In 1892, Thomas Robins, Jr., invented a heavy-duty conveyor belt for carrying coal and ore, and in 1896, he founded the Robins Conveying Belt Company. The company later became known as Hewitt-Robins Inc., which was formed through a merger of the Robins Conveying Belt Company and the Hewitt Rubber Corporation of Buffalo. Hewitt-Robins manufactured conveyor belting and machinery, industrial hoses, power transmission machinery, foam rubber and other molded rubber products. The company also designed, engineered and erected complete belt conveyor systems. Hewitt-Robins operated plants in the East and throughout the Midwest, and its largest plant, the Rubber Division plant, located at 240 Kensington Avenue in Buffalo, New York, employed approximately 750 people during its peak years. In 1964, Hewitt-Robins and Litton Industries announced a merger between the two companies. By July 1974, Hewitt-Robins closed its Buffalo plant and announced that it would liquidate its assets after several failed attempts to sell the Buffalo facility.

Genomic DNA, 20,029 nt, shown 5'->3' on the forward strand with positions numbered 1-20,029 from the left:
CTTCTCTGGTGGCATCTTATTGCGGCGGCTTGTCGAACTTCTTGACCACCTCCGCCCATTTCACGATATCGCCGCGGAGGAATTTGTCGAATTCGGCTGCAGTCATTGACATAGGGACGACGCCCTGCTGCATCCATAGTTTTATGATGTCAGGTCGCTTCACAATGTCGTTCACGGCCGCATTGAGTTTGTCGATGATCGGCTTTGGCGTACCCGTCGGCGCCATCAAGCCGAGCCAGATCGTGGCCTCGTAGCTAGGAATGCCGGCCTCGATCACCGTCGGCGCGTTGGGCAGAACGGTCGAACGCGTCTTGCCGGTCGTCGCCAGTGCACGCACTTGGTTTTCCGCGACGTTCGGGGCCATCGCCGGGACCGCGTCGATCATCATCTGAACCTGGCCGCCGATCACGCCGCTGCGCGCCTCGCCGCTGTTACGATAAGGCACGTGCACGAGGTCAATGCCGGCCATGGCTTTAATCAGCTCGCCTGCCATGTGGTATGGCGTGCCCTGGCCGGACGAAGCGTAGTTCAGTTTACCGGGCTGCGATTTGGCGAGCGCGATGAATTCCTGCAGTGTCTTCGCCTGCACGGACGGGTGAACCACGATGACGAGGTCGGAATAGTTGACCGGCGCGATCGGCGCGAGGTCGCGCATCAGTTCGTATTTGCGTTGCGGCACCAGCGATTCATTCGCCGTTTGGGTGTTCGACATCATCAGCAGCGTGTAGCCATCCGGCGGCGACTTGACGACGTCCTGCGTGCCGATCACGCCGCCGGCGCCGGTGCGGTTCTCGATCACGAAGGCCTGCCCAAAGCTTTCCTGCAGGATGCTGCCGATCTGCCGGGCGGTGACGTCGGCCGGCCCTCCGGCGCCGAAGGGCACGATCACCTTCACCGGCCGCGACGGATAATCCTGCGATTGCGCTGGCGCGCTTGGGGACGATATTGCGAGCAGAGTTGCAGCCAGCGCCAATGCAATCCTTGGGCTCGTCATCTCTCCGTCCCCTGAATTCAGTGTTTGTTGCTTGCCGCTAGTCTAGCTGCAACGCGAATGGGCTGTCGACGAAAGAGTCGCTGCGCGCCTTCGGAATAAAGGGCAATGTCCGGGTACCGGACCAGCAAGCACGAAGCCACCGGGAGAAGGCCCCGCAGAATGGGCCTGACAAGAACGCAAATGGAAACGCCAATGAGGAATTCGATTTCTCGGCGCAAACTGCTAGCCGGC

Prior to the late 1970s, asbestos-containing materials were utilized in the manufacturing process and in maintenance procedures at Hewitt-Robins (Litton Industries) in Buffalo, New York. Inhaling dust and particles from the application and removal of asbestos-containing materials placed workers at risk for developing serious health problems, such as mesothelioma and lung cancer. Even those who were not in direct contact with asbestos materials remain at risk for the development of asbestos-related diseases. If you or a loved one were once employed at Hewitt-Robins in Buffalo, New York, and have been diagnosed with mesothelioma, lung cancer or another asbestos-related disease, we urge you to contact us regarding your legal rights.